…The reason Steve Garvey isn’t in the Hall of Fame has little to do with baseball. It’s because he couldn’t live up to the “perfect” status we assigned him. The paternity suits — which seem quaint by today’s standards — made him a national punch line. The same writers who created his All-American image now punish him for embracing it. Of course, if he had been using steroids and human growth hormones during his playing career, everyone would have looked the other way. You can be super-human; you just can’t be human.”

— Jimmy Kimmel (on espn.com’s Page 2) (May 1, 2004)

 

Kimmel is nearly my age. He’ll turn 50 on November 13th. He grew up watching baseball as I did. For Kimmel, as it was for me, as kids, Steve Garvey was a legend, a no doubt Hall of Famer. The difference is that he grew up a Dodger fan and I didn’t. It’s hard to look at the heroes of our youth under the analytical microscopes we have available today. I understand his passion and his frustration. But the “nonsensical formulas” actually make a lot of sense and have to be taken into consideration.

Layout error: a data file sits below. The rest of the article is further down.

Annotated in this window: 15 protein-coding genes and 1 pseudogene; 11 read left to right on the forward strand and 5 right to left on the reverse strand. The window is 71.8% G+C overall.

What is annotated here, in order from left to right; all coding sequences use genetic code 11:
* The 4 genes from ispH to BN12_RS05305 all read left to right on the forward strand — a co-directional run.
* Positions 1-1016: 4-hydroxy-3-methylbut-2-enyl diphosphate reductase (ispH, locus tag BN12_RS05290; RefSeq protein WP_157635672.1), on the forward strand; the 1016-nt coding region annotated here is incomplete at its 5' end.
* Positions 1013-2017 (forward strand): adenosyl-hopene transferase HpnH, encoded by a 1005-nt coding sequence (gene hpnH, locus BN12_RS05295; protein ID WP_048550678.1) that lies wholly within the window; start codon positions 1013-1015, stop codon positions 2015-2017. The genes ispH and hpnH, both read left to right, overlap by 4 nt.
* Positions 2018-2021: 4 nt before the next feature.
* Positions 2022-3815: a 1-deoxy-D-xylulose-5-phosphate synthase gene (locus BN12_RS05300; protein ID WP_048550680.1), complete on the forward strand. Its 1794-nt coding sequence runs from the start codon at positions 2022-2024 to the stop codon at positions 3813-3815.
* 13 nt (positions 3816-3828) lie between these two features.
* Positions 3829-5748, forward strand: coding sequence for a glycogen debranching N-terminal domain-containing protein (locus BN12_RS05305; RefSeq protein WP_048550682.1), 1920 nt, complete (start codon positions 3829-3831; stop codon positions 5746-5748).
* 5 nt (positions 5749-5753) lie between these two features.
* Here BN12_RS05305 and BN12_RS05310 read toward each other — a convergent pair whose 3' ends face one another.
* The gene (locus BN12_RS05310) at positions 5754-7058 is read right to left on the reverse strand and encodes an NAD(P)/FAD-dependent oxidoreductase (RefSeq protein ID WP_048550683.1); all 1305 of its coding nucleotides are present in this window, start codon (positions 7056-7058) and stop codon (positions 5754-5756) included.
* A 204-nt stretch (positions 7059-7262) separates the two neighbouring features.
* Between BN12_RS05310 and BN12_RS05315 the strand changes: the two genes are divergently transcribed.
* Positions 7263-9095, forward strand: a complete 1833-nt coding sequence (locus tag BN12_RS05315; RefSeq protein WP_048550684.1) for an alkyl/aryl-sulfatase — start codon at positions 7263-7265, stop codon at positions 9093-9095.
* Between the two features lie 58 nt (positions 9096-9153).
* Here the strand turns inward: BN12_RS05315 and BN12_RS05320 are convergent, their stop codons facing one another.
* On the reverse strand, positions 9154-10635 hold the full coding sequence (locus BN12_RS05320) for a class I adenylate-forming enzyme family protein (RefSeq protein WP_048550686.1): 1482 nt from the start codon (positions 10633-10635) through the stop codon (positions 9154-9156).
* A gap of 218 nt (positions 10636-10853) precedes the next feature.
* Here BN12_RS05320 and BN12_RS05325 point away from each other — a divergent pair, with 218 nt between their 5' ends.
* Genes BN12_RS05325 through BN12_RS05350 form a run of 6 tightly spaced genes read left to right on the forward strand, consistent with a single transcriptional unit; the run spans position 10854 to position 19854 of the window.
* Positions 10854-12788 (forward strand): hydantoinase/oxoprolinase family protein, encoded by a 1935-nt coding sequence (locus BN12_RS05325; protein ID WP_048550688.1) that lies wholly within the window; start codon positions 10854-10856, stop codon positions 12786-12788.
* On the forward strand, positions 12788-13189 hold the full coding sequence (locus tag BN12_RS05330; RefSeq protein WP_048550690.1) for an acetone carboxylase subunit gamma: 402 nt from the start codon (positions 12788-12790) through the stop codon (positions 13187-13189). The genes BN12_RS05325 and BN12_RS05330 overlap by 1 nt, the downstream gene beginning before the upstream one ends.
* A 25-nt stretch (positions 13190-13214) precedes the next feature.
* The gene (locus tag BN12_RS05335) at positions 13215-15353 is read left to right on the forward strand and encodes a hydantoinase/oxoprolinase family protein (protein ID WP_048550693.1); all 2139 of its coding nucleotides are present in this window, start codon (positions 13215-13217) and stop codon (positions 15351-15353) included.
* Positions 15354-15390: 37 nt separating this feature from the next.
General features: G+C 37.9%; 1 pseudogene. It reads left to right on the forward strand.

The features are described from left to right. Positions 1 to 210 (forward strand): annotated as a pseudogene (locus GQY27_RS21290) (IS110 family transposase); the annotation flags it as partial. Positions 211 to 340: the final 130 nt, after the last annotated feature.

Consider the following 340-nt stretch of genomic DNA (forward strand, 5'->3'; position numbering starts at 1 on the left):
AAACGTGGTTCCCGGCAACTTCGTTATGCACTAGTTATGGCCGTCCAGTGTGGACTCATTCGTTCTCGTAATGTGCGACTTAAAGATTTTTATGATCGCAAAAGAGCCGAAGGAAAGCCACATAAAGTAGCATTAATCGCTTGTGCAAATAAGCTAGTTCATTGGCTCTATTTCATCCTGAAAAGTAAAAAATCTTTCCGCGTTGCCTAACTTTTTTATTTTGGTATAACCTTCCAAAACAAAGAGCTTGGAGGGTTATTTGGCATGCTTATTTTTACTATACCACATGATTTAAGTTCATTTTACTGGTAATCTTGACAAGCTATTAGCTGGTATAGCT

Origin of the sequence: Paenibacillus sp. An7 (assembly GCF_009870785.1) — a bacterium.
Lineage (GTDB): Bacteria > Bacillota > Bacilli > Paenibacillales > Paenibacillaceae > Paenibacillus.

I would be delighted if Garvey made the Hall of Fame. He might lower the analytics standard of what a Hall of Famer should be but he wouldn’t lower the standard of accomplishments that we expect from our inductees. If a plaque in Cooperstown means that you were an important part of the history of the game, not for one moment or one season, but for a decade on the diamond, Garvey passes that test.

However, there are eight other players (plus Marvin Miller) on the Modern Game ballot and each committee member can only vote for four men. Is he one of the four best on the current slate? That’s a more difficult question and, as Garvey himself has said, any of the nine players on the ballot are worthy of Cooperstown. This is Garvey’s third bite at the Veterans/Eras Committee apple and the first two tries didn’t go well.